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About Valence

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  • Birthday 01/09/1987

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    Sune Dakwhil
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    Machina & Magitek
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  1. As long as they understood it was a misunderstanding...
  2. Were you scolded out of character or in character?
  3. We tend to often forget that ingame base classes, like jobs, are NOT encompassing to what a style of fighting is in the whole lore/world, but can be equated to a specific cultural background, much like jobs are, albeit less narrow and legendary than the latter. Gladiator doesn't encompass any fighting art and skill with a sword and a shield. Gladiator is taught by the gladiator guild and trains pit fighters either from free men or noxii to fight on the Blood Sands for the pleasure of the crowds in Ul'dah. Lancer doesn't encompass all spear martial arts of the world, but just what the gridanian lancer guild teaches you. It relies a lot on what the ala mhigan pikemen brought with them, but it's still based at the core on a gridanian art of the lance, and it is certainly not the same art than what made those ala mhigan pikemen the fabulous force they were on their own. The Musketeer Guild in Limsa as well, isn't the only school teaching people about using firearms. And so on for every base class of the game, they're all the specific product taught by the guild you have access to. The lore tends to make quite a bit of difference between the mechanics behind how the combat/magic works, and the guilds and what school of thought they decided to go for. Remember that for example the THM guild used to teach a completely different class back in 1.0.
  4. The job and class skills we have ingame are just a sample of what's most representative of it and acts as a core for the job's identity. This only relates to the standard final fantasy staple spells and abilities, and can obviously be expanded upon in the lore since they just act as a base guideline of what kind of stuff you can create. Also there is a lot of actual variations from the ingame vanilla classes seen all across the lore, like ishgardian chirurgeons using conjury healing spells, etc. Also, a lot of NPC use abilities that the PC has never used nor has access to, like the Heavensward, or other antagonists. The Scions themselves (cf Y'shtola) also use sometimes unique spells that you have never seen. More importantly other cultures in history use different variations of the base staple spells as seen by Allag in particular, with Ancient Flares, Ancient Quakes, Ancient Firega, etc. If you have played through the Shadowbringers, some NPCs in the role quests instances use similar stuff like Ronkan Thunder, Ronkan Fire 3, etc.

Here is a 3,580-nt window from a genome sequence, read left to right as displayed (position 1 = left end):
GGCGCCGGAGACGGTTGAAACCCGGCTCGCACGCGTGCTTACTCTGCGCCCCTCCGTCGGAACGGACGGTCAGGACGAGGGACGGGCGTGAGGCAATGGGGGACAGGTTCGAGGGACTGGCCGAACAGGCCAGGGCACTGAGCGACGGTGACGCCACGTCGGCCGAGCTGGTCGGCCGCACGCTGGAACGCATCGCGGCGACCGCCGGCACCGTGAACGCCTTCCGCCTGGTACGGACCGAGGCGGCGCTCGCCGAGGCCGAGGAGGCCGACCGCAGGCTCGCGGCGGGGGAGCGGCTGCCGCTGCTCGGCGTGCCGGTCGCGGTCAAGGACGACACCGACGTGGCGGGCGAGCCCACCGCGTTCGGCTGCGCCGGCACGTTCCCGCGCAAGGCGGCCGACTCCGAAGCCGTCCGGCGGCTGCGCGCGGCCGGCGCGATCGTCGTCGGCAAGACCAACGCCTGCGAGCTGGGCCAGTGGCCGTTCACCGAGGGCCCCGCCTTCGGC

5. The moogle post got through a lot of flak with the outrage around their head admin and founder last year. Didn't survive it.
  6. To cut it short, before the founding of Gridania, the races of man living in the Shroud were mostly elezen and hyur, and lived underground in a vast network of connected caves/cities that was called Gelmorra, until the Spoken residents of the Shroud managed to get the Elementals pissed at them enough to ban them out of the forest. Meanwhile, Gelmorrans developped conjury and were taught by the moogles to reach out to the elementals, and finally managed to get acceptance in the place of the Ixal. When this happened, the majority of the population migrated out of the caves of Gelmorra, except a few, for whom it was just unthinkable to leave the city that has been home to them for generations. Those few would become the duskwight elezen, while the others would become the wildwoods, who founded Gridania. The Duskwight resented all the others deeply for leaving, because without enough arms it was just impossible to sustain Gelmorra and it started collapsing and turning into disarray and ruins over time. A lot of them started of course to turn to less than savory business to survive and got at odds many times with gridanians. Duskwights are often seen as barely better than scum by some of the most bigoted wildwoods now. If you're interested into more, you can try doing the lancer questline for example. Or read this.
  7. I would love to answer but I have no idea. I'm not sure lore even touched that subject even once... We sure had our fair amount of silly quests with your usual japanese cross-dressing silly walking tropes (like Trachtoum, etc), but nothing even remotely touching seriously the actual matter of transitioning and gender identities, but maybe I missed some unicorn somewhere.